Naxal Resistance

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Former AP Chief Minister and his wife, state minister N. Rajyalakshmi escapes landmine blast

Posted by Indian Vanguard on September 7, 2007

Former Andhra Pradesh chief minister N. Janardhan Reddy and his wife, state minister N. Rajyalakshmi, escaped unhurt in a landmine blast triggered by suspected Maoist guerrillas that killed three people in Nellore district early Friday.

Two workers of the ruling Congress party and a driver were killed and five others were injured in the attack on the minister’s convoy near Kovada village in Nellore district, about 550 km from here.

Janardhan Reddy, who is a senior Congress leader and a Member of Parliament from Visakhapatnam was going to Tirupati with his Rajyalakshmi, who is minister for women development and child welfare in the state.

Police said as soon as the convoy of 21 vehicles reached a small bridge near the village, the Maoists triggered the landmine. The couple’s car was the third vehicle in the convoy. Seconds after it had crossed the bridge, the landmine exploded, destroying the car behind them and killing three people.

Janardhan Reddy, who served as the chief minister from 1990 to 1992, had imposed a ban on then Communist Party of India Marxist Leninist People’s War Group (CPI-ML PWG) in 1992.

The 77-year-old leader was on the hit list of the extremists for the ban and his tough handling of the Maoist insurgency. He had escaped an attempt on his life in 2003 when police defused a landmine minutes before he was to pass through a road in Nalgonda district.

Friday’s attack took place around 6.45 a.m. when Janardhan Reddy and his wife were going to the temple town of Tirupati to receive honorary doctorate from Sri Venkateshwara University.

The blast was so severe that his Ford car was fractured into several pieces. Mangled remains of the vehicle and pieces of human flesh were strewn all around the bridge and were found several metres away from the scene.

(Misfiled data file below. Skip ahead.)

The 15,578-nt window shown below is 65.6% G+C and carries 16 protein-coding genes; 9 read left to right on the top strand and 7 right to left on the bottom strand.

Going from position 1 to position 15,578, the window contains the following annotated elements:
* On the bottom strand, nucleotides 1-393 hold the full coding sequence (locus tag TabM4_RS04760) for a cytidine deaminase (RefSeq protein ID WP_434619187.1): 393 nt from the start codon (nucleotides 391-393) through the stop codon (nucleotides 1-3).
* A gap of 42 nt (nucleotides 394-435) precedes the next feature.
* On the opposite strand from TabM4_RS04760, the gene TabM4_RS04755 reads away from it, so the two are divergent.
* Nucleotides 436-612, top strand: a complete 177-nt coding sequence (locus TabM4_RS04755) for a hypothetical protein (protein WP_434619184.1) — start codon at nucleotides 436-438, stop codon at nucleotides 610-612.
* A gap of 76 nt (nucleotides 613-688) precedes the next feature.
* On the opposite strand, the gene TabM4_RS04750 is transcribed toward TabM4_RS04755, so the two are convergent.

Immediately after the blast, some policemen accompanying the convoy escorted Janardhan Reddy and his wife to a safe place. The couple was shocked but did not sustain any injuries. They later cancelled their visit to Tirupati and returned to their house in Nellore town.

Grey Hounds, the elite anti-Maoist force, launched combing operations in the area to track down the extremists. Local policemen also joined the force in conducting large-scale searches immediately after the attack.

Cutting short his visit to Kadpa district, Chief Minister Y.S. Rajasekhara Reddy rushed to the state capital and held a high-level meeting to review the situation.

Condemning the attack, Home Minister K. Jana Reddy told newsmen in Hyderabad that the preliminary investigations showed that it was the handiwork of Maoists. ‘Our information shows Maoists were keeping a tab on Mr Janardhan Reddy’s movements,’ he said.

The attack on Janardhan Reddy is one of the biggest strikes on top leaders by Communist Party of India (Maoist), who were lying low for the last two years after several of their top leaders were killed in recent months.

In the biggest attack so far, the Maoists had made a bid on the life of then Chief Minister N. Chandrababu Naidu in 2003 near Tirupati. Naidu, who was blamed for the killing of hundreds of Maoists during his tenure (1995-2004), escaped with minor injuries.

The last major strike by the Maoists was on August 15, 2005 when they gunned down Congress legislator C. Narsi Reddy and five others.

In 1999, the Maoists had killed then Panchayat Raj minister A. Madhava Reddy in a landmine blast at Ghatkesar near here. Madhava Reddy, as home minister in the earlier cabinet, had also adopted a tough policy towards the Maoists.

The Maoist violence in the state has claimed more than 6,000 lives since 1969.

India’s Daily

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